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The role of lactase persistence in precolonial development

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  • C. Cook

Abstract

This paper argues that a genetic adaptation to the Neolithic Revolution led to differential levels of development in the precolonial era. The ability to digest milk, or to be lactase persistent, is conferred by a gene variant that is unequally distributed across the Old World. Milk provided qualitative and quantitative advantages to the diet that led to differences in the carrying capacities of respective countries. It is shown through a number of specifications that country-level variation in the frequency of lactase persistence is positively and significantly related to population density in 1,500 CE; specifically, a one standard deviation increase in the frequency of lactase persistent individuals (roughly 24 percentage points) is associated with roughly a 40 % increase in precolonial population density. This relationship is robust to a large number of sample specifications and potentially omitted variables. Copyright Springer Science+Business Media New York 2014

Suggested Citation

  • C. Cook, 2014. "The role of lactase persistence in precolonial development," Journal of Economic Growth, Springer, vol. 19(4), pages 369-406, December.
  • Handle: RePEc:kap:jecgro:v:19:y:2014:i:4:p:369-406
    DOI: 10.1007/s10887-014-9109-5
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    8. Peter Sandholt Jensen & Markus Lampe & Paul Sharp & Christian Volmar Skovsgaard, 2018. "‘Getting to Denmark’: the Role of Elites for Development," Working Papers 0125, European Historical Economics Society (EHES).
    9. Erkan Goeren, 2017. "The Role of Novelty-Seeking Traits in Contemporary Knowledge Creation," Working Papers V-402-17, University of Oldenburg, Department of Economics, revised Sep 2017.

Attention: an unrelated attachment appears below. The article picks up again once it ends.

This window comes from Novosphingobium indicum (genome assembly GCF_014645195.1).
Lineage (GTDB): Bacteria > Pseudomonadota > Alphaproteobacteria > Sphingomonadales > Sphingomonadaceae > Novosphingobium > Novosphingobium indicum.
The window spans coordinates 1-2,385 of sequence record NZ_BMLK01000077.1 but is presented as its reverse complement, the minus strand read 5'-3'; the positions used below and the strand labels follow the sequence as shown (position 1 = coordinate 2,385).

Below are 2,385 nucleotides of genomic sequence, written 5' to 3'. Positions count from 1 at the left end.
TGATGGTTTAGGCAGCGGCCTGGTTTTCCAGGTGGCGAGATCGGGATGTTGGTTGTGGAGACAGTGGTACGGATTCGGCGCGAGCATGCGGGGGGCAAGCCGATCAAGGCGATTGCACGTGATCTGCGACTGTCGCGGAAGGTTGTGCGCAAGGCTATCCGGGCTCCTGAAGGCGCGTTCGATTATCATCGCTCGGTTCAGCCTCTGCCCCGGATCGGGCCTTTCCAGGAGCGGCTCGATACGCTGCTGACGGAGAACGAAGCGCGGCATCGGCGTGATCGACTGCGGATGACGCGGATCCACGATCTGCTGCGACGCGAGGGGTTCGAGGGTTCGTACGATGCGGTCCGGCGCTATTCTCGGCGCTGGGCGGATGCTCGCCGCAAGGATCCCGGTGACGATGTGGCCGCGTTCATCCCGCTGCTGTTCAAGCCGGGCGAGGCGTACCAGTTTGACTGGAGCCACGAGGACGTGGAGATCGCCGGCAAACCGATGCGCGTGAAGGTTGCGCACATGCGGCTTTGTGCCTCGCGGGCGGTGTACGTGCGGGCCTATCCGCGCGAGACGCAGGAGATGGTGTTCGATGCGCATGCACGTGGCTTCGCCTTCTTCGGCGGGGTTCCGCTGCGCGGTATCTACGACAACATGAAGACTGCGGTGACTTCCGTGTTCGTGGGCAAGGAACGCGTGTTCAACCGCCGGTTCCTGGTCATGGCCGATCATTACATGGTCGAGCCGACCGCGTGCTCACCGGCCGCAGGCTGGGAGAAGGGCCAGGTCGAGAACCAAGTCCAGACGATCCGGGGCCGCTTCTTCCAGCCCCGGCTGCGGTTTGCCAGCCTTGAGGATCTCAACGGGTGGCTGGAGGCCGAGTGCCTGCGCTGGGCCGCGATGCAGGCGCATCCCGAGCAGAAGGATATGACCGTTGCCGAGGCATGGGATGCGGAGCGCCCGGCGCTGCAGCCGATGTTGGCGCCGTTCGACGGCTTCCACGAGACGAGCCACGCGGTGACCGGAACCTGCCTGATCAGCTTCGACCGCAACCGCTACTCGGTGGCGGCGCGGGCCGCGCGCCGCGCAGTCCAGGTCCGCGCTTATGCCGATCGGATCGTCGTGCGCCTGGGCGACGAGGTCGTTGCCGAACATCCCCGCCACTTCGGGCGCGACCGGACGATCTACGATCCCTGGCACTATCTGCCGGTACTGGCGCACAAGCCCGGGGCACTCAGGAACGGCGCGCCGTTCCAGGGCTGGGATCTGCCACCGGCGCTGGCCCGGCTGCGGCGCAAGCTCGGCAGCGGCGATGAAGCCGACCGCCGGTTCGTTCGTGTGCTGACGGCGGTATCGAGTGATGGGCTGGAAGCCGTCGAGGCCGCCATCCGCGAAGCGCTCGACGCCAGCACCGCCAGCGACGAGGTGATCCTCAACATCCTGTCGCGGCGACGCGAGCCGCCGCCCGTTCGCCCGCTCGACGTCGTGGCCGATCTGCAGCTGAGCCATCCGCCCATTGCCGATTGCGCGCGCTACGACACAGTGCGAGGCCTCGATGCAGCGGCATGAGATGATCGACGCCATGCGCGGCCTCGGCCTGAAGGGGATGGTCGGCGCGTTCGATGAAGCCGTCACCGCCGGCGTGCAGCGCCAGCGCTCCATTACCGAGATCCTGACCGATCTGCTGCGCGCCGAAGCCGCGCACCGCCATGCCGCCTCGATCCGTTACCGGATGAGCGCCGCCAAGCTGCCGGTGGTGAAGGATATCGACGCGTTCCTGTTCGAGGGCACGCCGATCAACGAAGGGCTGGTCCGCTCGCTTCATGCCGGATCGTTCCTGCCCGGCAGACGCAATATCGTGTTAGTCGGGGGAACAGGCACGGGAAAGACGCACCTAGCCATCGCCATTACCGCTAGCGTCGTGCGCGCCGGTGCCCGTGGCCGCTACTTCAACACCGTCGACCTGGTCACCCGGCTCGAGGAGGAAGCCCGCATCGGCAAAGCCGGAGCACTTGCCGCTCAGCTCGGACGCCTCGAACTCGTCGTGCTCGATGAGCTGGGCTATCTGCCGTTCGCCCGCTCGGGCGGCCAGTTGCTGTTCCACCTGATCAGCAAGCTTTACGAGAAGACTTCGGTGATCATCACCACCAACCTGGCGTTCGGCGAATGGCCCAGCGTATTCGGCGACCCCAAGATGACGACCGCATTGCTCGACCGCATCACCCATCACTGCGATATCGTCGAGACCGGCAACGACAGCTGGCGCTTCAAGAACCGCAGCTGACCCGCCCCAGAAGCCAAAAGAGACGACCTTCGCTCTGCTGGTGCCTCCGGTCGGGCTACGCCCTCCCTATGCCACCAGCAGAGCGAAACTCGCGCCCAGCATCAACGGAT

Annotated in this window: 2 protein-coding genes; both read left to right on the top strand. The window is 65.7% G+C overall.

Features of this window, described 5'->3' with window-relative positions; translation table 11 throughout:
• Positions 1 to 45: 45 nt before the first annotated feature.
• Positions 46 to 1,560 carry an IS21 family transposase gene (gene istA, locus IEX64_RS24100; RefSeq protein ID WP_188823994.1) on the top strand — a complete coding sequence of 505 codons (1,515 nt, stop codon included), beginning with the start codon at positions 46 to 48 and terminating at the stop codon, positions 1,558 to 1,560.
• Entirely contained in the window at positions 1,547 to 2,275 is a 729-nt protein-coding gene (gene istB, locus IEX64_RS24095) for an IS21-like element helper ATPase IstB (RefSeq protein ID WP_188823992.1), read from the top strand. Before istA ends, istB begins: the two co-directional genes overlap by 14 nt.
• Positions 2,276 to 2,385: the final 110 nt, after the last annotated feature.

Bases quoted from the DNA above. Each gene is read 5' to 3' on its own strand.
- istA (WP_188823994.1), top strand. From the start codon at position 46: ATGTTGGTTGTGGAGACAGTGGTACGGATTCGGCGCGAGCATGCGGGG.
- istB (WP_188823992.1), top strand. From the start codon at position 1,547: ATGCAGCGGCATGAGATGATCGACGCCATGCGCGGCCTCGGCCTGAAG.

10. Nina Boberg-Fazlić & Paul Sharp, 2019. "Immigrant Communities and Knowledge Spillovers: Danish-Americans and the Development of the Dairy Industry in the United States," Working Papers 0155, European Historical Economics Society (EHES).
    11. Gören, Erkan, 2017. "The persistent effects of novelty-seeking traits on comparative economic development," Journal of Development Economics, Elsevier, vol. 126(C), pages 112-126.
    12. Llorca-Jaña, Manuel & Navarrete-Montalvo, Juan & Droller, Federico & Araya-Valenzuela, Roberto, 2018. "Height in eighteenth-century Chilean men: Evidence from military records, 1730–1800s," Economics & Human Biology, Elsevier, vol. 29(C), pages 168-178.
    13. Rok Spruk, 2019. "The rise and fall of Argentina," Latin American Economic Review, Springer;Centro de Investigaciòn y Docencia Económica (CIDE), vol. 28(1), pages 1-40, December.
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    15. Andrey Shcherbak, 2015. "Does Milk Matter? Genetic Adaptation to Environment: The Effect of Lactase Persistence on Cultural Change," HSE Working papers WP BRP 64/SOC/2015, National Research University Higher School of Economics.
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    More about this item

    Keywords

    Historical development; Genetic diversity; Neolithic Revolution; Population density; O13; N5; Z13;
    All these keywords.

    JEL classification:

    • O13 - Economic Development, Innovation, Technological Change, and Growth - - Economic Development - - - Agriculture; Natural Resources; Environment; Other Primary Products
    • N5 - Economic History - - Agriculture, Natural Resources, Environment and Extractive Industries
    • Z13 - Other Special Topics - - Cultural Economics - - - Economic Sociology; Economic Anthropology; Language; Social and Economic Stratification

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